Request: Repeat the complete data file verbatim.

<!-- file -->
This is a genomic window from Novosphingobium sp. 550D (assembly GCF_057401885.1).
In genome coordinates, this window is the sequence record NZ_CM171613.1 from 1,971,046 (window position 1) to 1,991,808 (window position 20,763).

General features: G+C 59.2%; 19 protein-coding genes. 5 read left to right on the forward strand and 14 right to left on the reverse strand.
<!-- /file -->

This is a genomic window from Novosphingobium sp. 550D (assembly GCF_057401885.1).
In genome coordinates, this window is the sequence record NZ_CM171613.1 from 1,971,046 (window position 1) to 1,991,808 (window position 20,763).

General features: G+C 59.2%; 19 protein-coding genes. 5 read left to right on the forward strand and 14 right to left on the reverse strand.